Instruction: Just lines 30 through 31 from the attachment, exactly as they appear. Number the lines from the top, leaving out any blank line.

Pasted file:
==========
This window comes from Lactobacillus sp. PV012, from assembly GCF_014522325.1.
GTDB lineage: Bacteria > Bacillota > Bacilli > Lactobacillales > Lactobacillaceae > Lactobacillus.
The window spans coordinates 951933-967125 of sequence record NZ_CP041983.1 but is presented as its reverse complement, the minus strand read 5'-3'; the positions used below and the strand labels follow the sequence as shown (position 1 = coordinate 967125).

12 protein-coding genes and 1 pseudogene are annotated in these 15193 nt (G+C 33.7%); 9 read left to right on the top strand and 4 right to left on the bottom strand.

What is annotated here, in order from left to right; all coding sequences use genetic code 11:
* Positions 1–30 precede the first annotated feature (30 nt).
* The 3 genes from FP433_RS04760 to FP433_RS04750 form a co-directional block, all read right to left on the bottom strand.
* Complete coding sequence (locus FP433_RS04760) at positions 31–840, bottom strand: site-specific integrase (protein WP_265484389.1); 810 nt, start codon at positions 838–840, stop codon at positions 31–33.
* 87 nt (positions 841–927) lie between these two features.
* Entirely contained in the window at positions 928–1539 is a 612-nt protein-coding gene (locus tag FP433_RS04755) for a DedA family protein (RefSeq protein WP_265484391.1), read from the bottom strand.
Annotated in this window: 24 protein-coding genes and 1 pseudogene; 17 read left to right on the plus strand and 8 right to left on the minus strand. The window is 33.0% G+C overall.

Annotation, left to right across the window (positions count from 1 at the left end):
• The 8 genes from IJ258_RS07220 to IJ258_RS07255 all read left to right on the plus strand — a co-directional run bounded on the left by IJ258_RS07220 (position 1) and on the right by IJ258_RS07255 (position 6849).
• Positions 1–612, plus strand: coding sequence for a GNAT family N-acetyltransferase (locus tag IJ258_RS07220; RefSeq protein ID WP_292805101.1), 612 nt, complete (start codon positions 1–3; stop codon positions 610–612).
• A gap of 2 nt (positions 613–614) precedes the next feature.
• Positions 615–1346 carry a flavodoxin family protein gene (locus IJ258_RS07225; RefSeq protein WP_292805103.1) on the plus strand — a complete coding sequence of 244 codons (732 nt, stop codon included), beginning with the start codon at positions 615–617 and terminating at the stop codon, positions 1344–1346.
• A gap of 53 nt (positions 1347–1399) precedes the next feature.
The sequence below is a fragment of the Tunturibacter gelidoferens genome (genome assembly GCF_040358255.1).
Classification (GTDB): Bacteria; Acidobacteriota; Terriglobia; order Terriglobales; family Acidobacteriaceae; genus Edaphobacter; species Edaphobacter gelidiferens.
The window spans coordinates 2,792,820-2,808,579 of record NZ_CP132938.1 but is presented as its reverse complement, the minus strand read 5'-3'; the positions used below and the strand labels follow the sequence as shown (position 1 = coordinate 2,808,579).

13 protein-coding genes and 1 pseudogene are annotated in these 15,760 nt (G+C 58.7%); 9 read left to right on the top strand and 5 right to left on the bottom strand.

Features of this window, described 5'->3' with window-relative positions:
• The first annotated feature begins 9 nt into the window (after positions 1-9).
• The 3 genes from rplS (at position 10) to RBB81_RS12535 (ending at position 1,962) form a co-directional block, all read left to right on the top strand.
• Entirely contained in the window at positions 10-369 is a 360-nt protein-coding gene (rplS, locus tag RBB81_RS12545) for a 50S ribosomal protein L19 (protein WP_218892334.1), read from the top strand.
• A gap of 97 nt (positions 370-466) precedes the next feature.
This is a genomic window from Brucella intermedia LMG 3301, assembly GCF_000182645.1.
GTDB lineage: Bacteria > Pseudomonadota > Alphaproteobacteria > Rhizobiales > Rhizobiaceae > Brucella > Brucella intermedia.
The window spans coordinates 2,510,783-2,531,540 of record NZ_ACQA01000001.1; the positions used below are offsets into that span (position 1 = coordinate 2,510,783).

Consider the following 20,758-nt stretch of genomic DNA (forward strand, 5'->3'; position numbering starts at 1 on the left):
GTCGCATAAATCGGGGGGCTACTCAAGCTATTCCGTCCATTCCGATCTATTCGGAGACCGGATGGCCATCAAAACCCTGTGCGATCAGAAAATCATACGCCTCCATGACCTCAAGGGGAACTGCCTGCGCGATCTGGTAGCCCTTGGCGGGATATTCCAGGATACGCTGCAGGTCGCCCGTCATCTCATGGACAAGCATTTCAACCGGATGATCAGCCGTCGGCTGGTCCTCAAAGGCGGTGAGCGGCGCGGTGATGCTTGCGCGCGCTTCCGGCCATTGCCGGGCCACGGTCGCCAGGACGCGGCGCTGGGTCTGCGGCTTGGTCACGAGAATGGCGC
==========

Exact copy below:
Consider the following 20,758-nt stretch of genomic DNA (forward strand, 5'->3'; position numbering starts at 1 on the left):
GTCGCATAAATCGGGGGGCTACTCAAGCTATTCCGTCCATTCCGATCTATTCGGAGACCGGATGGCCATCAAAACCCTGTGCGATCAGAAAATCATACGCCTCCATGACCTCAAGGGGAACTGCCTGCGCGATCTGGTAGCCCTTGGCGGGATATTCCAGGATACGCTGCAGGTCGCCCGTCATCTCATGGACAAGCATTTCAACCGGATGATCAGCCGTCGGCTGGTCCTCAAAGGCGGTGAGCGGCGCGGTGATGCTTGCGCGCGCTTCCGGCCATTGCCGGGCCACGGTCGCCAGGACGCGGCGCTGGGTCTGCGGCTTGGTCACGAGAATGGCGC